Metabolic water

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Metabolic water refers to water created inside a living organism through their metabolism, by oxidizing energy-containing substances in their food. Metabolism produces about 110 grams of water per 100 grams of fat,[1] 41.3 grams of water per 100g of protein and 55 grams of water per 100g of starch.[1][2]

Some organisms, especially xerocoles, animals living in the desert, rely exclusively on metabolic water. Migratory birds must rely exclusively on metabolic water production while making non-stop flights.[3][4] Humans, by contrast, obtain only about 8-10% of their water needs through metabolic water production.[5]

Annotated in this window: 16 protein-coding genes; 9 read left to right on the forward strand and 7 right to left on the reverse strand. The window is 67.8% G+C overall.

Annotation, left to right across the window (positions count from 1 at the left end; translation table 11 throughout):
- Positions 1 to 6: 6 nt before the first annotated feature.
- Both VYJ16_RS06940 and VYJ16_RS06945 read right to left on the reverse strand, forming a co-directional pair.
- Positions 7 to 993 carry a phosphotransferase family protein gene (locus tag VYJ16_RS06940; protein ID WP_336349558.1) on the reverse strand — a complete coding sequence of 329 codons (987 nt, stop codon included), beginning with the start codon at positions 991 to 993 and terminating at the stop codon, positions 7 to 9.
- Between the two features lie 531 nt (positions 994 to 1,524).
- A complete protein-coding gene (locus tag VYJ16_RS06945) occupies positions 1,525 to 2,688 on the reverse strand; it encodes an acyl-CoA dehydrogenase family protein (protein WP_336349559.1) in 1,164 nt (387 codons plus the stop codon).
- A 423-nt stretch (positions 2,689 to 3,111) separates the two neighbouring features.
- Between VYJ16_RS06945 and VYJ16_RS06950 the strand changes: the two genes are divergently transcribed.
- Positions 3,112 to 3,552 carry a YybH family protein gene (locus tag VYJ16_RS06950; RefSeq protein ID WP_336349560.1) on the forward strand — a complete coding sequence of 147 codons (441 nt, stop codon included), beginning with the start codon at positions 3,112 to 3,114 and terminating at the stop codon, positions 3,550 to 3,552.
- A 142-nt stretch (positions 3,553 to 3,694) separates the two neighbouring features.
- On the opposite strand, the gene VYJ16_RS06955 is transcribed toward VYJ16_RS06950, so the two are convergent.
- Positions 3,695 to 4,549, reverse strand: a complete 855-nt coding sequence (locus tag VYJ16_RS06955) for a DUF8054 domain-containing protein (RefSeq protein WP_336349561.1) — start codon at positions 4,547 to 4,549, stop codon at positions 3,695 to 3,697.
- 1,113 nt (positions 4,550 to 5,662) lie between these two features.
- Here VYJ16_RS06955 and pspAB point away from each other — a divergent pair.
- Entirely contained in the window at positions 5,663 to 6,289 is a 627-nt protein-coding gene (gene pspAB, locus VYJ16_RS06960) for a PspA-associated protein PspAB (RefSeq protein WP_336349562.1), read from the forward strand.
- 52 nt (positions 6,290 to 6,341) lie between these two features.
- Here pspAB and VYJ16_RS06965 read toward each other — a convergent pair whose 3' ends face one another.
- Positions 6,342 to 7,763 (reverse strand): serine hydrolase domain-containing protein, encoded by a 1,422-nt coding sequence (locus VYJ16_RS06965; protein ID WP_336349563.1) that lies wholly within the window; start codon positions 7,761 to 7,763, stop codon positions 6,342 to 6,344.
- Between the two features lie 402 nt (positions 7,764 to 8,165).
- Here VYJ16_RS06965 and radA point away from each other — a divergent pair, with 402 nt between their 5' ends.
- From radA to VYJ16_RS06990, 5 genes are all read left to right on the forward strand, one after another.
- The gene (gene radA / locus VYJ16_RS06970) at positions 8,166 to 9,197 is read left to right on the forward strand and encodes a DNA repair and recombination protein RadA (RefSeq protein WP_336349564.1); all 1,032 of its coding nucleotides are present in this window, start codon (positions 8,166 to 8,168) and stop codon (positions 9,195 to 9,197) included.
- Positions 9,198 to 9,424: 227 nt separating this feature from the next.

In mammals, the water produced from metabolism of protein roughly equals the amount needed to excrete the urea which is a byproduct of the metabolism of protein.[5] Birds, however, excrete uric acid and can have a net gain of water from the metabolism of protein.

References[edit]

  1. ^ a b http://www.nature.com/nature/journal/v150/n3792/abs/150021a0.html
  2. ^ http://www.encyclopedia.com/doc/1O39-metabolicwater.html
  3. ^ http://dissertations.ub.rug.nl/faculties/science/2005/s.b.engel/
  4. ^ Klaassen M (1996). "Metabolic constraints on long-distance migration in birds". J Exp Biol 199 (Pt 1): 57–64. PMID 9317335. 
  5. ^ a b Board on Agriculture and Natural Resources (BANR), Nutrient Requirements of Nonhuman Primates: Second Revised Edition (2003), p. 144. [1]